4. Pastor Terry Jones and his “Burn a Koran” Day
A protestant Pastor in Gainsboro, Florida gained international fame and shame for his attempt to show those awful, meanie “Moslems” that some of our fundamentalist Christians can be just as crazy as some of their fundamentalist Muslims. He stated that he believed that burning thousands of Muslim holy books would spark inter-religious dialog and would somehow discourage Imam Feisal Abdul Rauf from building a community center in Manhattan. For one brief moment in time he succeeded in unifying the entire planet in opposition to the plan. According to very scientifically produced surveys, for the week of his scandal, every man, woman, and child on earth thought he was stupid, with the possible exception of my cousin Ralph, who thought that “burning the Koran” had something to do with Cajun cooking. See below for a CNN interview with him. 

5. Evangelist Pat Robertson

Also a nominee for the Fred Phelps award has had long career of statements about God and national tragedies that make “normal” (more or less) Christians cringe. His statements this year were in January 2010, following Haiti’s earthquake that killed possibly more than 100,000 people, when he said that "It may be a blessing in disguise." On his "700 Club" program Robertson elaborated, saying, "They were under the heel of the French, you know Napoleon the third and whatever. And they got together and swore a pact to the devil. They said 'we will serve you if you will get us free from the prince.' the devil said, 'ok it's a deal.' And they kicked the French out. But ever since, they have been cursed by one thing after another."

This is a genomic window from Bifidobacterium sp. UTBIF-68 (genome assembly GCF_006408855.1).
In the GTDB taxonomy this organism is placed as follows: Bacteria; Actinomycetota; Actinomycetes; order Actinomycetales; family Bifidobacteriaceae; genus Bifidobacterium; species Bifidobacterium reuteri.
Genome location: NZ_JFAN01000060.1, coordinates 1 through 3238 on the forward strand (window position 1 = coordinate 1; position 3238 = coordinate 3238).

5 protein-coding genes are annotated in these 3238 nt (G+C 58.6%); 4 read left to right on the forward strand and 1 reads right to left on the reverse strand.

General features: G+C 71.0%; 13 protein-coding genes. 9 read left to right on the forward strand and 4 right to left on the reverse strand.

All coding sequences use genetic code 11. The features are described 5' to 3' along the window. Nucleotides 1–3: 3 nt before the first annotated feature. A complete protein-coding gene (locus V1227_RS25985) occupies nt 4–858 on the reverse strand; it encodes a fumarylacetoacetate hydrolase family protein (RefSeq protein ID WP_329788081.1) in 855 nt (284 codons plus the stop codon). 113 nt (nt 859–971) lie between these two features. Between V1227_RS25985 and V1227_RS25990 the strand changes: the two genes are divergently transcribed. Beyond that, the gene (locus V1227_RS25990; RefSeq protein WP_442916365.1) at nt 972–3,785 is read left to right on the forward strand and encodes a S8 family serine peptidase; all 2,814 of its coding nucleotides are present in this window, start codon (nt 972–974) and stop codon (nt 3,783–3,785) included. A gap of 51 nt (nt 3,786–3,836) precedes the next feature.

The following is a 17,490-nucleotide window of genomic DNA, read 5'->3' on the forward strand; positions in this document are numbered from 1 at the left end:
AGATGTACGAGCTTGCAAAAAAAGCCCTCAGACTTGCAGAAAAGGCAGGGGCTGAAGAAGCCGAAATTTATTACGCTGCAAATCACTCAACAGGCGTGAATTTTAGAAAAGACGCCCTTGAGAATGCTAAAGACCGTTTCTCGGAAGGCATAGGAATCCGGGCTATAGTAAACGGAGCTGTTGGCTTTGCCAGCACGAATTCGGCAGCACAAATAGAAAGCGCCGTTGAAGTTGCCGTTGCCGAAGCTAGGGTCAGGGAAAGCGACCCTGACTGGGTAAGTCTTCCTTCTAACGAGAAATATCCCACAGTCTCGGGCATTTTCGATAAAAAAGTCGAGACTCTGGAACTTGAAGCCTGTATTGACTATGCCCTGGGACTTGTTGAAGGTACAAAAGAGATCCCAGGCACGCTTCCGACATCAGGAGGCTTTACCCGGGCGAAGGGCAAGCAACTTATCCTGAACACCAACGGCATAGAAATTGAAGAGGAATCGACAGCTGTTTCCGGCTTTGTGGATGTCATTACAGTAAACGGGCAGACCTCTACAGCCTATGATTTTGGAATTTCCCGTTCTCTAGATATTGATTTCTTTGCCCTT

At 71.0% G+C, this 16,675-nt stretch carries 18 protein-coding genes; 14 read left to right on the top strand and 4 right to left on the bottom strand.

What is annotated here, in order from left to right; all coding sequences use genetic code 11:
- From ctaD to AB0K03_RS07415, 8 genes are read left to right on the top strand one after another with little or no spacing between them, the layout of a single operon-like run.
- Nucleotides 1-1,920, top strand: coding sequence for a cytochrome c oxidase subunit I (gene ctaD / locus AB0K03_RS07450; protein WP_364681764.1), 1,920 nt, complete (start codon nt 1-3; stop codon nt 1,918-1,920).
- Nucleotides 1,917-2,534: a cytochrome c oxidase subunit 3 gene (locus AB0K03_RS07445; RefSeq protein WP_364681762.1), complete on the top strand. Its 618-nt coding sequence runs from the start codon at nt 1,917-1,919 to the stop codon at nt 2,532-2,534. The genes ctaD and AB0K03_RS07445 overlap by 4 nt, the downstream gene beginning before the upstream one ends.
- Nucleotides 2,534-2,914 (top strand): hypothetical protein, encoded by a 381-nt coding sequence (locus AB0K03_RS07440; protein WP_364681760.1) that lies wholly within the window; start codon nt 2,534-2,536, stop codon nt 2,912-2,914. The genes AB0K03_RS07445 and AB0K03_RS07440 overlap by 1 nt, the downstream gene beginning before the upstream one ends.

My Sunday School teacher taught me that there was some good in everybody if you just try to look for it in prayer. It's good advice, because Pat has managed to keep me in prayer for a good many years.

And now for a serious thought
The serious message in this award (and there is one) is that when people with odd and strange "takes" on Christianity (or religion in general) get into the media for their odd and strange behavior, the rest of mainstream, middle of the road, decent Christians get painted by the same brush.

The message is that, while you as a loyal churchgoer and follower of Jesus may spend your time building Habitat Houses, or writing Congress on behalf of poor people, or hosting bake sales for the youth group, or teaching church school, or visiting the nursing home, as soon as someone is interviewed on TV because she saw the face of Jesus in her Big Mac bun, a lot of society looks at us and thinks we’re just as crazy. It's a tough world, and one of the few things we have to fight back with is sanity and humor. It’s easy to get defensive about that. It takes more patience and wisdom to look at some of these oddities and say, “Yeah, well, we think they’re pretty funny too, but they are NOT us.” Vote for the MEC of the year and remember Mark Twain’s words: “Against the assault of laughter, nothing can stand.”